Monarch Butterflies are found all over the globe and it is only in North America that they migrate to Mexico in a mass migration which can be spotted by satellite. Scientists have been sequencing the genomes of 90 monarch butterflies from across the world. Researchers have unearthed a gene which plays a major part in determining if the monarchs are migratory and so also details of the origins of the butterfly, its migratory behavior and coloring.
Common notion is that North American Monarch Butterflies are predated upon by the species in South and Central America. However new research has revealed that North Americans are oldest of the Monarch Butterflies. This conclusion has been drawn by Marcus Kronforst, evolutionary biologist at the University of Chicago and an author of the study. The study will appear in the journal Nature.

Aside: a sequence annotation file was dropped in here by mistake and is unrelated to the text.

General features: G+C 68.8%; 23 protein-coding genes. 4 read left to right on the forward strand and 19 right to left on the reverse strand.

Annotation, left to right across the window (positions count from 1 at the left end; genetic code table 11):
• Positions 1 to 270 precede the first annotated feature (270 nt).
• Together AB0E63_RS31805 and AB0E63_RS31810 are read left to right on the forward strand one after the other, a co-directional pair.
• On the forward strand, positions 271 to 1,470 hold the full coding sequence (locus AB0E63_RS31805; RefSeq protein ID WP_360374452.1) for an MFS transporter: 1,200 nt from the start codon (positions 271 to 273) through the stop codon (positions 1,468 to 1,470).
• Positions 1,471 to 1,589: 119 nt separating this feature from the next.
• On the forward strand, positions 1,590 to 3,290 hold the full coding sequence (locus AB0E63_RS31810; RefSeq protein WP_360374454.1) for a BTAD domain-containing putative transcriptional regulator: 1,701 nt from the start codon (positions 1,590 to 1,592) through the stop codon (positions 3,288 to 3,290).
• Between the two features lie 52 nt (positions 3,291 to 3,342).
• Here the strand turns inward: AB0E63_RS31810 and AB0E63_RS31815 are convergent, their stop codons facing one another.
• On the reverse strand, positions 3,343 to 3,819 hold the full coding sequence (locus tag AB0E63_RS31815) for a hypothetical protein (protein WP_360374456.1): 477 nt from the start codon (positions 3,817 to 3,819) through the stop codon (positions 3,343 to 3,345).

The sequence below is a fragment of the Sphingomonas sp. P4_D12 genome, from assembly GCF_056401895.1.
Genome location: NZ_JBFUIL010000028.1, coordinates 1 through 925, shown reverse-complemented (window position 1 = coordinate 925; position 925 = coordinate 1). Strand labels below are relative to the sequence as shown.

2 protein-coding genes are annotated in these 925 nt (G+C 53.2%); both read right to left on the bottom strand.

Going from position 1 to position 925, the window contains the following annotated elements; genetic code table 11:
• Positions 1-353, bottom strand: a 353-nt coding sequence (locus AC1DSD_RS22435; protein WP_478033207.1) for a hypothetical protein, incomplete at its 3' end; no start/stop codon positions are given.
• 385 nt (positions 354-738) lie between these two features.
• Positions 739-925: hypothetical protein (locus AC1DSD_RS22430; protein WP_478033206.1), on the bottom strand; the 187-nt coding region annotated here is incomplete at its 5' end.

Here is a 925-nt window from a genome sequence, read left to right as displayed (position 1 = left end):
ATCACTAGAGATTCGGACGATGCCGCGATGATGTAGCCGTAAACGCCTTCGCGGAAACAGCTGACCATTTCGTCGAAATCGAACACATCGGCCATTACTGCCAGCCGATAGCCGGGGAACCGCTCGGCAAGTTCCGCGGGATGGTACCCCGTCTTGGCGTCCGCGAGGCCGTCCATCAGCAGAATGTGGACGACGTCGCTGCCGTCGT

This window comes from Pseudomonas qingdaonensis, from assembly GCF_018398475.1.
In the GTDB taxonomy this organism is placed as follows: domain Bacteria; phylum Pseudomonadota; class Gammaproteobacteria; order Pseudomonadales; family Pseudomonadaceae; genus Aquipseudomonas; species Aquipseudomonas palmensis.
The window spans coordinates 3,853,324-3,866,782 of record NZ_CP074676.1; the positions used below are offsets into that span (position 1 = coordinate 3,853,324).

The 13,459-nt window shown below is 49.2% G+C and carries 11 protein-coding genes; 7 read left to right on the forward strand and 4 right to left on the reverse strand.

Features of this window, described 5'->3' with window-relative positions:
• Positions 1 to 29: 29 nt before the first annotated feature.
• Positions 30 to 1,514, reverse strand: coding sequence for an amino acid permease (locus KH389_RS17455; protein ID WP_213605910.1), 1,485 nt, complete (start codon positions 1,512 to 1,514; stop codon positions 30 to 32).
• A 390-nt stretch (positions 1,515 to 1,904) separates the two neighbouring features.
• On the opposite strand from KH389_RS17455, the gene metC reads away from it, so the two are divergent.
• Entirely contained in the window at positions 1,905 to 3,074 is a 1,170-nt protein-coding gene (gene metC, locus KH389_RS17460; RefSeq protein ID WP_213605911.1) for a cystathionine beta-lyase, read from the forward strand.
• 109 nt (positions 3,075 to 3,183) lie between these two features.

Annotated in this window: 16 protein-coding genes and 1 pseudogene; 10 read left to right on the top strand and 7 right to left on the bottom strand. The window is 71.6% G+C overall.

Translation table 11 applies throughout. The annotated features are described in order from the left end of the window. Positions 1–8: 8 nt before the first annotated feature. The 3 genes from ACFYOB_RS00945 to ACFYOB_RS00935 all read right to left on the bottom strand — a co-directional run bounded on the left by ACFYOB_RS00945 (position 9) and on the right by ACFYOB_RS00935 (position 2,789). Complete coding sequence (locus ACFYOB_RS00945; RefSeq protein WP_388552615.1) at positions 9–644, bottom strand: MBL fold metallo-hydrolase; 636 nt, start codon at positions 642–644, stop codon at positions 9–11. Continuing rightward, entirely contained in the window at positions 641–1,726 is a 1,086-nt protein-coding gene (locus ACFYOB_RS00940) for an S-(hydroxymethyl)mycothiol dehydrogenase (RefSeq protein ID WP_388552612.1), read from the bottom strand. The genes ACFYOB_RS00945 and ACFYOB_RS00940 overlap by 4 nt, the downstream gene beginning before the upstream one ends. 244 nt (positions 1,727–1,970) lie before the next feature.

Marcus Kronforst said,“And then at some point, they dispersed into South and Central America and across the Atlantic and Pacific Oceans.”
The researchers found that the migratory butterflies had reduced levels of collagen gene which is crucial in making flight muscles. Using a flight monitor the researchers discovered that the migratory butterflies were using less oxygen and also had a lower metabolic rate which enabled them to fly long distances.
Dr. Kronforst said, “I like to think of it as a marathon runner versus a sprinter. The migratory ones are really marathon runners.”
Most of the monarch butterflies bear wings which are orange and black in color. However a small percentage of monarch butterflies in Hawaii are black and white. Dr. Kronforst has the answer for this.
He said, “There’s one spot in one gene where all the white ones are different from all the orange ones.”